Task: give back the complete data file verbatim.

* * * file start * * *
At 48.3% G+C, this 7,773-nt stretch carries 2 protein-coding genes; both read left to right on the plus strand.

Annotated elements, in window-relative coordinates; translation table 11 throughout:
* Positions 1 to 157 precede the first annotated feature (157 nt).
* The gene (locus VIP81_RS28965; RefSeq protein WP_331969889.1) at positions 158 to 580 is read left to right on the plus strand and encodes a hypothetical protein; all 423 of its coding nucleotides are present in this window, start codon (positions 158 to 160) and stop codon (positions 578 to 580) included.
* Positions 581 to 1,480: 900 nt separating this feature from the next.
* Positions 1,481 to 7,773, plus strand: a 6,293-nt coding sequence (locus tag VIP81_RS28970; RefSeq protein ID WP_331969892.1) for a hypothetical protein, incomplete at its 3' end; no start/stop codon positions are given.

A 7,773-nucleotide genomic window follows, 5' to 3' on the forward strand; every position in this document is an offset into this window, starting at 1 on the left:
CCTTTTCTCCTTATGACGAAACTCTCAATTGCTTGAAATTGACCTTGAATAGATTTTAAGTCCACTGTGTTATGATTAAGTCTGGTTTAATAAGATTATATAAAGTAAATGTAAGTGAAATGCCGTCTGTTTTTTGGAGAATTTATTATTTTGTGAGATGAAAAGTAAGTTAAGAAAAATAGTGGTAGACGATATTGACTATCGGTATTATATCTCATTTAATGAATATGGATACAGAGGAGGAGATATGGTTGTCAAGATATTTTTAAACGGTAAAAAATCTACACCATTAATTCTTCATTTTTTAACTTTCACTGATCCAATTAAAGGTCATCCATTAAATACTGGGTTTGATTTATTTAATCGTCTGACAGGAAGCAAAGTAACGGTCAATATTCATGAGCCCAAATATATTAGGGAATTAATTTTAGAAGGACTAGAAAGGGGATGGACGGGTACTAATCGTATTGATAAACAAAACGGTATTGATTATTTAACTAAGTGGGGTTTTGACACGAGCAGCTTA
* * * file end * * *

At 48.3% G+C, this 7,773-nt stretch carries 2 protein-coding genes; both read left to right on the plus strand.

Annotated elements, in window-relative coordinates; translation table 11 throughout:
* Positions 1 to 157 precede the first annotated feature (157 nt).
* The gene (locus VIP81_RS28965; RefSeq protein WP_331969889.1) at positions 158 to 580 is read left to right on the plus strand and encodes a hypothetical protein; all 423 of its coding nucleotides are present in this window, start codon (positions 158 to 160) and stop codon (positions 578 to 580) included.
* Positions 581 to 1,480: 900 nt separating this feature from the next.
* Positions 1,481 to 7,773, plus strand: a 6,293-nt coding sequence (locus tag VIP81_RS28970; RefSeq protein ID WP_331969892.1) for a hypothetical protein, incomplete at its 3' end; no start/stop codon positions are given.

A 7,773-nucleotide genomic window follows, 5' to 3' on the forward strand; every position in this document is an offset into this window, starting at 1 on the left:
CCTTTTCTCCTTATGACGAAACTCTCAATTGCTTGAAATTGACCTTGAATAGATTTTAAGTCCACTGTGTTATGATTAAGTCTGGTTTAATAAGATTATATAAAGTAAATGTAAGTGAAATGCCGTCTGTTTTTTGGAGAATTTATTATTTTGTGAGATGAAAAGTAAGTTAAGAAAAATAGTGGTAGACGATATTGACTATCGGTATTATATCTCATTTAATGAATATGGATACAGAGGAGGAGATATGGTTGTCAAGATATTTTTAAACGGTAAAAAATCTACACCATTAATTCTTCATTTTTTAACTTTCACTGATCCAATTAAAGGTCATCCATTAAATACTGGGTTTGATTTATTTAATCGTCTGACAGGAAGCAAAGTAACGGTCAATATTCATGAGCCCAAATATATTAGGGAATTAATTTTAGAAGGACTAGAAAGGGGATGGACGGGTACTAATCGTATTGATAAACAAAACGGTATTGATTATTTAACTAAGTGGGGTTTTGACACGAGCAGCTTA